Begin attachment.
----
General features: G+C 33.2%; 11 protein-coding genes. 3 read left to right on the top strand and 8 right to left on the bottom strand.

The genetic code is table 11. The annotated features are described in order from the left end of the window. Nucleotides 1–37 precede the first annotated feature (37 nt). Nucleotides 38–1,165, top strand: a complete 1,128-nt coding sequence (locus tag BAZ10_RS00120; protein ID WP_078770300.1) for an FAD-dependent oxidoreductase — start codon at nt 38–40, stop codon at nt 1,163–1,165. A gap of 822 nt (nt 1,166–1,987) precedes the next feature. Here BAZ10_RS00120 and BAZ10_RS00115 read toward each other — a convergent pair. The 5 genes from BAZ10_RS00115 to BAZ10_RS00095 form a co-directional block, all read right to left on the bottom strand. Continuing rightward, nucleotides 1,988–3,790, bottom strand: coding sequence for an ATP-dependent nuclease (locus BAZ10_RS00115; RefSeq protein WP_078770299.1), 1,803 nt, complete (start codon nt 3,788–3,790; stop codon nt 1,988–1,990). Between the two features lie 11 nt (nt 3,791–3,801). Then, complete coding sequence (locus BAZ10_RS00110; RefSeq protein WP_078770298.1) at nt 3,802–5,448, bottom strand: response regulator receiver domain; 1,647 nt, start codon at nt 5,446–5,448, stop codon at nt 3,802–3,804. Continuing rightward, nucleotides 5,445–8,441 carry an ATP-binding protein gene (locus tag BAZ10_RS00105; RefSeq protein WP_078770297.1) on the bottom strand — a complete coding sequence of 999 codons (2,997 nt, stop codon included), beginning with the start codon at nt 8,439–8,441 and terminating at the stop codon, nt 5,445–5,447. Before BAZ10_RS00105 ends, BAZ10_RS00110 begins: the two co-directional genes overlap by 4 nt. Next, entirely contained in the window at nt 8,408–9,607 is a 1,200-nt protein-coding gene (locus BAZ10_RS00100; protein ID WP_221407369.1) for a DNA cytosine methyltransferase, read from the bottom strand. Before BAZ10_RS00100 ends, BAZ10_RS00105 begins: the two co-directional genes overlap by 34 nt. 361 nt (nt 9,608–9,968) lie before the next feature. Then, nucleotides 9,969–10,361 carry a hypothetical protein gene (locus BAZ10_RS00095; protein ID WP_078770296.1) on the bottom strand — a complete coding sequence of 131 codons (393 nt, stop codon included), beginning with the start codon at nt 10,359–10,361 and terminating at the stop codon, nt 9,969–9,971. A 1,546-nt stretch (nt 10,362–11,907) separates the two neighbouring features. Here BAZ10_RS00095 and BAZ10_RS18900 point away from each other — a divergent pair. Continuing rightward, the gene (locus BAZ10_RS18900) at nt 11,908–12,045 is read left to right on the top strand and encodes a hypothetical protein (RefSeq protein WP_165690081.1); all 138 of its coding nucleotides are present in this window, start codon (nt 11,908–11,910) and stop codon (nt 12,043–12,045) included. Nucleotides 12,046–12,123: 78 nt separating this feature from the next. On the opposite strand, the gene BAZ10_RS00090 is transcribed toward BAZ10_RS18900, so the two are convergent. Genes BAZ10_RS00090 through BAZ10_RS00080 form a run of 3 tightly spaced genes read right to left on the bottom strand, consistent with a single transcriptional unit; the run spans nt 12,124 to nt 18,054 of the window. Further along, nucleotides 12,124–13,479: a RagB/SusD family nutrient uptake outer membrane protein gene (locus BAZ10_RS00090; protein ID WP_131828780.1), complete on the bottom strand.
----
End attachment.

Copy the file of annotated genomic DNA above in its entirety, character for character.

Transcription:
General features: G+C 33.2%; 11 protein-coding genes. 3 read left to right on the top strand and 8 right to left on the bottom strand.

The genetic code is table 11. The annotated features are described in order from the left end of the window. Nucleotides 1–37 precede the first annotated feature (37 nt). Nucleotides 38–1,165, top strand: a complete 1,128-nt coding sequence (locus tag BAZ10_RS00120; protein ID WP_078770300.1) for an FAD-dependent oxidoreductase — start codon at nt 38–40, stop codon at nt 1,163–1,165. A gap of 822 nt (nt 1,166–1,987) precedes the next feature. Here BAZ10_RS00120 and BAZ10_RS00115 read toward each other — a convergent pair. The 5 genes from BAZ10_RS00115 to BAZ10_RS00095 form a co-directional block, all read right to left on the bottom strand. Continuing rightward, nucleotides 1,988–3,790, bottom strand: coding sequence for an ATP-dependent nuclease (locus BAZ10_RS00115; RefSeq protein WP_078770299.1), 1,803 nt, complete (start codon nt 3,788–3,790; stop codon nt 1,988–1,990). Between the two features lie 11 nt (nt 3,791–3,801). Then, complete coding sequence (locus BAZ10_RS00110; RefSeq protein WP_078770298.1) at nt 3,802–5,448, bottom strand: response regulator receiver domain; 1,647 nt, start codon at nt 5,446–5,448, stop codon at nt 3,802–3,804. Continuing rightward, nucleotides 5,445–8,441 carry an ATP-binding protein gene (locus tag BAZ10_RS00105; RefSeq protein WP_078770297.1) on the bottom strand — a complete coding sequence of 999 codons (2,997 nt, stop codon included), beginning with the start codon at nt 8,439–8,441 and terminating at the stop codon, nt 5,445–5,447. Before BAZ10_RS00105 ends, BAZ10_RS00110 begins: the two co-directional genes overlap by 4 nt. Next, entirely contained in the window at nt 8,408–9,607 is a 1,200-nt protein-coding gene (locus BAZ10_RS00100; protein ID WP_221407369.1) for a DNA cytosine methyltransferase, read from the bottom strand. Before BAZ10_RS00100 ends, BAZ10_RS00105 begins: the two co-directional genes overlap by 34 nt. 361 nt (nt 9,608–9,968) lie before the next feature. Then, nucleotides 9,969–10,361 carry a hypothetical protein gene (locus BAZ10_RS00095; protein ID WP_078770296.1) on the bottom strand — a complete coding sequence of 131 codons (393 nt, stop codon included), beginning with the start codon at nt 10,359–10,361 and terminating at the stop codon, nt 9,969–9,971. A 1,546-nt stretch (nt 10,362–11,907) separates the two neighbouring features. Here BAZ10_RS00095 and BAZ10_RS18900 point away from each other — a divergent pair. Continuing rightward, the gene (locus BAZ10_RS18900) at nt 11,908–12,045 is read left to right on the top strand and encodes a hypothetical protein (RefSeq protein WP_165690081.1); all 138 of its coding nucleotides are present in this window, start codon (nt 11,908–11,910) and stop codon (nt 12,043–12,045) included. Nucleotides 12,046–12,123: 78 nt separating this feature from the next. On the opposite strand, the gene BAZ10_RS00090 is transcribed toward BAZ10_RS18900, so the two are convergent. Genes BAZ10_RS00090 through BAZ10_RS00080 form a run of 3 tightly spaced genes read right to left on the bottom strand, consistent with a single transcriptional unit; the run spans nt 12,124 to nt 18,054 of the window. Further along, nucleotides 12,124–13,479: a RagB/SusD family nutrient uptake outer membrane protein gene (locus BAZ10_RS00090; protein ID WP_131828780.1), complete on the bottom strand.